This made me realize my decision-making was practically based on how to avoid making the “wrong” decision when I should be focused on making the “right” decision. But, as I delved into this phenomenon, I questioned whether there was even a “right” or “wrong” choice in the first place. Think about it: every single choice or decision you have made in your life, regardless of how small or large, has led you to this moment. Perhaps one decision made about which university you would attend changed your life. Maybe your choice to befriend a particular person changed your life. Maybe even the smallest choice to watch a specific movie at a particular point in your life changed you completely. It is certainly overwhelming to think about; how could one possibly make a single decision with an infinite number of outcomes arising from it?

The key is to be aware that each of your options can lead your life down an endless pathway of both opportunities and downfalls, positives and negatives. It is unrealistic to believe there is only one “right” choice, as it entails that you will be 100% satisfied with the decision you make. Because there is no “true” path in life, embrace the uncertainty of life by making a choice, regardless of whether you’re sure of it or not, and committing to it.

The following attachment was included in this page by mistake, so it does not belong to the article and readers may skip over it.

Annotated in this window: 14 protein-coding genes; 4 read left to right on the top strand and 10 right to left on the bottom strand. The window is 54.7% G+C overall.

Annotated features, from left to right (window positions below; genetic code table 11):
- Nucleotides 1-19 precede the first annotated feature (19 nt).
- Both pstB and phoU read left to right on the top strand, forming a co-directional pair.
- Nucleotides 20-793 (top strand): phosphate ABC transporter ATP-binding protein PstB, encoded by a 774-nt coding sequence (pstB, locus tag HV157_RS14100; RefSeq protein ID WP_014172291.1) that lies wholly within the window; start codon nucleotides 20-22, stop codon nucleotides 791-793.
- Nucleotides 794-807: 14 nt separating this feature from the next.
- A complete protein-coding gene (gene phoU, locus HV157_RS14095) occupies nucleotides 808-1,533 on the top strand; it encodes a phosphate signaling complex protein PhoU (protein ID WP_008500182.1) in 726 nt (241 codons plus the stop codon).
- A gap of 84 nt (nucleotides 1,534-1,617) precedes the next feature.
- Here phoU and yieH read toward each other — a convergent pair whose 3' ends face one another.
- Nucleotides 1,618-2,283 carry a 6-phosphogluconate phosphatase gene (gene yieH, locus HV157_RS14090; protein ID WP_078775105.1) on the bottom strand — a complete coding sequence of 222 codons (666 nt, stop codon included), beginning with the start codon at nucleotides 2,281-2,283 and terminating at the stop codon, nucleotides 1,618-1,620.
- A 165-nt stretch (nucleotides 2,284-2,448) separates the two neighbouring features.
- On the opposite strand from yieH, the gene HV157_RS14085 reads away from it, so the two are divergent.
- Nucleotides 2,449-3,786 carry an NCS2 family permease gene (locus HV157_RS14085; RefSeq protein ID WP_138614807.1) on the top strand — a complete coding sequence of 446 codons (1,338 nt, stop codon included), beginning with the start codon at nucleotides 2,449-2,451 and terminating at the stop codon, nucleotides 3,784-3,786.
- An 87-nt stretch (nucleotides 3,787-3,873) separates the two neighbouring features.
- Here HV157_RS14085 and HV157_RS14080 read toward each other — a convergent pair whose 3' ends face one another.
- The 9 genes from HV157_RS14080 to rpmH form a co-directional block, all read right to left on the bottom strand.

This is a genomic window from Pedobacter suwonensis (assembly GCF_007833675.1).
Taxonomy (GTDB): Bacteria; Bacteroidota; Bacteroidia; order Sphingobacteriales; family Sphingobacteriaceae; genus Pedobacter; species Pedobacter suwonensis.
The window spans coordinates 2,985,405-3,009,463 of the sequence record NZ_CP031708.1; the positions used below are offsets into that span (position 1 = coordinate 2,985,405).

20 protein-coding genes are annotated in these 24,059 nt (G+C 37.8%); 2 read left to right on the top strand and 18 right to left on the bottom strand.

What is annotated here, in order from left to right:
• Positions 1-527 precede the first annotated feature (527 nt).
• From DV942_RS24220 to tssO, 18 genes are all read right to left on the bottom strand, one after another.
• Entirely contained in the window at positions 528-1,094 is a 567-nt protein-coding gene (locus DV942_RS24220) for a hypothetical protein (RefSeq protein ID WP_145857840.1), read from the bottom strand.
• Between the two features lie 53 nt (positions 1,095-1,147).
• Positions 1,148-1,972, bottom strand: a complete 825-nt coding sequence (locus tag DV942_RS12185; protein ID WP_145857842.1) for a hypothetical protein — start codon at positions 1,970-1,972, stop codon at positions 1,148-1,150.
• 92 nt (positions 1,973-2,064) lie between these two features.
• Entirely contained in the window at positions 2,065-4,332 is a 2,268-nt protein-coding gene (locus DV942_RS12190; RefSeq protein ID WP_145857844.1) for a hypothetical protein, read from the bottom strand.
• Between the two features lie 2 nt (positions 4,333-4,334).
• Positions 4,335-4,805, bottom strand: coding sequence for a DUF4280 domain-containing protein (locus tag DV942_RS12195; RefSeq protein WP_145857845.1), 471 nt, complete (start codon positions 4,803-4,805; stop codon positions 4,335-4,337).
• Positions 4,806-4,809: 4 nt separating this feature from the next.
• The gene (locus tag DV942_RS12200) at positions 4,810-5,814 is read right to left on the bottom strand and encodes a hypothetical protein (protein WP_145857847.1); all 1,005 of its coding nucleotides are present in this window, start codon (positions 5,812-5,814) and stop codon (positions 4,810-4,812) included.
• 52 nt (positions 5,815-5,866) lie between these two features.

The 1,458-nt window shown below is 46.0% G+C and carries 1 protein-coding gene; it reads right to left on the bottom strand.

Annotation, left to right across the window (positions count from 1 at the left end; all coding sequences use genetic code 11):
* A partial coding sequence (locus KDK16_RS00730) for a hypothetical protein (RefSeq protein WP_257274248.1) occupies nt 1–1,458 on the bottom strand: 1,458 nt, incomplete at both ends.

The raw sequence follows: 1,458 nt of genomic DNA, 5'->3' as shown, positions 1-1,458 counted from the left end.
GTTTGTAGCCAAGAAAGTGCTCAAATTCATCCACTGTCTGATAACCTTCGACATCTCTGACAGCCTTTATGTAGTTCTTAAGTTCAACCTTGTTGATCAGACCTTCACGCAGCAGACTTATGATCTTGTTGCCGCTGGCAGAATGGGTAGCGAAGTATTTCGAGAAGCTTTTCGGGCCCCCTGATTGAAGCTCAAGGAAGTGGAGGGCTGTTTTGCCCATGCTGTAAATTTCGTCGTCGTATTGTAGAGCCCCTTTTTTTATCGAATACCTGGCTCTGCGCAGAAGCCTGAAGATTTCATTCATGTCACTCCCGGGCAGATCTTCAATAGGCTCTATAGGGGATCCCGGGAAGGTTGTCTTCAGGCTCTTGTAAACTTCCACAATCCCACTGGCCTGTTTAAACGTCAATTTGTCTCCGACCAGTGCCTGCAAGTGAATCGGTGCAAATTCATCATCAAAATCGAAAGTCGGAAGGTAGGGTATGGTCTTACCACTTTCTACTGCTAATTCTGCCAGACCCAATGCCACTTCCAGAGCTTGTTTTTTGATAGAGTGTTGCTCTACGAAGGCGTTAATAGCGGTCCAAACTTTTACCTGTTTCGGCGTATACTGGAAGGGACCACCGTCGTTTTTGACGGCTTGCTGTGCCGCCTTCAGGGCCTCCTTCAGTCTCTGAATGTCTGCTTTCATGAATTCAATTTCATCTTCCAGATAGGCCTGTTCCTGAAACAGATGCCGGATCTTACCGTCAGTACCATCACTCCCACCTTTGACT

Consider the scenario of purchasing something from the store with a return receipt versus the scenario of buying a non-refundable item. In the first scenario, you might ponder whether you truly need this item because you are given the choice to return it back to the store. However, in the second scenario, you are committed to keeping the item because you are not given the option to return it at all. My point is that if you train yourself to commit to a choice, you are automatically eliminating the option of ruminating on whether you made the right choice or not. Furthermore, you are choosing to trust in yourself to make the most out of a situation and that everything will fall into place.

I do not think there is a concrete guide to making life’s decisions; there is too much variability in how each of us think, let alone the vastly different decisions we are faced with on a daily basis. However, I believe that accepting that the “unknown” pathway a choice leads to has both costs and benefits, being able to commit to that choice, and changing perspectives to make the best out of every situation is fundamental in making any decision encountered. With more practice, you will also learn to be more open-minded to different situations, people, opportunities, and most importantly, feel in control of your life.

Erin Hsue

McMaster '23

Erin is a McMaster student pursuing a major in Biology and a minor in English & Cultural Studies. Aside from her studies, Erin loves discovering new music, journaling, and thrifting. She hopes to spark change and raise awareness through her articles.